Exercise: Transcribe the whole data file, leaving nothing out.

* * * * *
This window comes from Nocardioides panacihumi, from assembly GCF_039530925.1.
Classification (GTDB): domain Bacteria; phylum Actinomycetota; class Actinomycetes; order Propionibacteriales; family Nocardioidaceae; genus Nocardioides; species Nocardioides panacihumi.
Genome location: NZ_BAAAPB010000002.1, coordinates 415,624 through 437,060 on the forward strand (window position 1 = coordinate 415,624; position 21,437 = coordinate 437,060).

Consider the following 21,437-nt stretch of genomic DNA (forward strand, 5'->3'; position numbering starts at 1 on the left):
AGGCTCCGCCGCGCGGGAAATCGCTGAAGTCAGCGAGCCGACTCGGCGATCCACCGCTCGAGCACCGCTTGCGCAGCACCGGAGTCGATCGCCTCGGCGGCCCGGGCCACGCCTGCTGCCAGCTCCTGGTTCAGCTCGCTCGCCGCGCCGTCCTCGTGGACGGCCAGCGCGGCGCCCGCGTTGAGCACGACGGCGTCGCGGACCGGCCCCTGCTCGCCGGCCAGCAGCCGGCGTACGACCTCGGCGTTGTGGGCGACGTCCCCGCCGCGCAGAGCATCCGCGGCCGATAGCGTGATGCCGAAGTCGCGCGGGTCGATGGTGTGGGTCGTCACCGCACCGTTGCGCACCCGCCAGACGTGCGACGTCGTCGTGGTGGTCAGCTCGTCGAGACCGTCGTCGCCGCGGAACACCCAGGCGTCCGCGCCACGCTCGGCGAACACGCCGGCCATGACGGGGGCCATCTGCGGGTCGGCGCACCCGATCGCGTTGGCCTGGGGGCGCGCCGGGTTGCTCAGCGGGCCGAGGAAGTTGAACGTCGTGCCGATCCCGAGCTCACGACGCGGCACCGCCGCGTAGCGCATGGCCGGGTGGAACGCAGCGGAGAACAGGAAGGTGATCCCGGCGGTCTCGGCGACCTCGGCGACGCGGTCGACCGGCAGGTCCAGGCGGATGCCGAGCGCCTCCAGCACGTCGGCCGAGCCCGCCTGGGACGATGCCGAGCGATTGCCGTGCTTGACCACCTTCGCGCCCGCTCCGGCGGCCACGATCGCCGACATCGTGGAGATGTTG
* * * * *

This window comes from Nocardioides panacihumi, from assembly GCF_039530925.1.
Classification (GTDB): domain Bacteria; phylum Actinomycetota; class Actinomycetes; order Propionibacteriales; family Nocardioidaceae; genus Nocardioides; species Nocardioides panacihumi.
Genome location: NZ_BAAAPB010000002.1, coordinates 415,624 through 437,060 on the forward strand (window position 1 = coordinate 415,624; position 21,437 = coordinate 437,060).

Consider the following 21,437-nt stretch of genomic DNA (forward strand, 5'->3'; position numbering starts at 1 on the left):
AGGCTCCGCCGCGCGGGAAATCGCTGAAGTCAGCGAGCCGACTCGGCGATCCACCGCTCGAGCACCGCTTGCGCAGCACCGGAGTCGATCGCCTCGGCGGCCCGGGCCACGCCTGCTGCCAGCTCCTGGTTCAGCTCGCTCGCCGCGCCGTCCTCGTGGACGGCCAGCGCGGCGCCCGCGTTGAGCACGACGGCGTCGCGGACCGGCCCCTGCTCGCCGGCCAGCAGCCGGCGTACGACCTCGGCGTTGTGGGCGACGTCCCCGCCGCGCAGAGCATCCGCGGCCGATAGCGTGATGCCGAAGTCGCGCGGGTCGATGGTGTGGGTCGTCACCGCACCGTTGCGCACCCGCCAGACGTGCGACGTCGTCGTGGTGGTCAGCTCGTCGAGACCGTCGTCGCCGCGGAACACCCAGGCGTCCGCGCCACGCTCGGCGAACACGCCGGCCATGACGGGGGCCATCTGCGGGTCGGCGCACCCGATCGCGTTGGCCTGGGGGCGCGCCGGGTTGCTCAGCGGGCCGAGGAAGTTGAACGTCGTGCCGATCCCGAGCTCACGACGCGGCACCGCCGCGTAGCGCATGGCCGGGTGGAACGCAGCGGAGAACAGGAAGGTGATCCCGGCGGTCTCGGCGACCTCGGCGACGCGGTCGACCGGCAGGTCCAGGCGGATGCCGAGCGCCTCCAGCACGTCGGCCGAGCCCGCCTGGGACGATGCCGAGCGATTGCCGTGCTTGACCACCTTCGCGCCCGCTCCGGCGGCCACGATCGCCGACATCGTGGAGATGTTG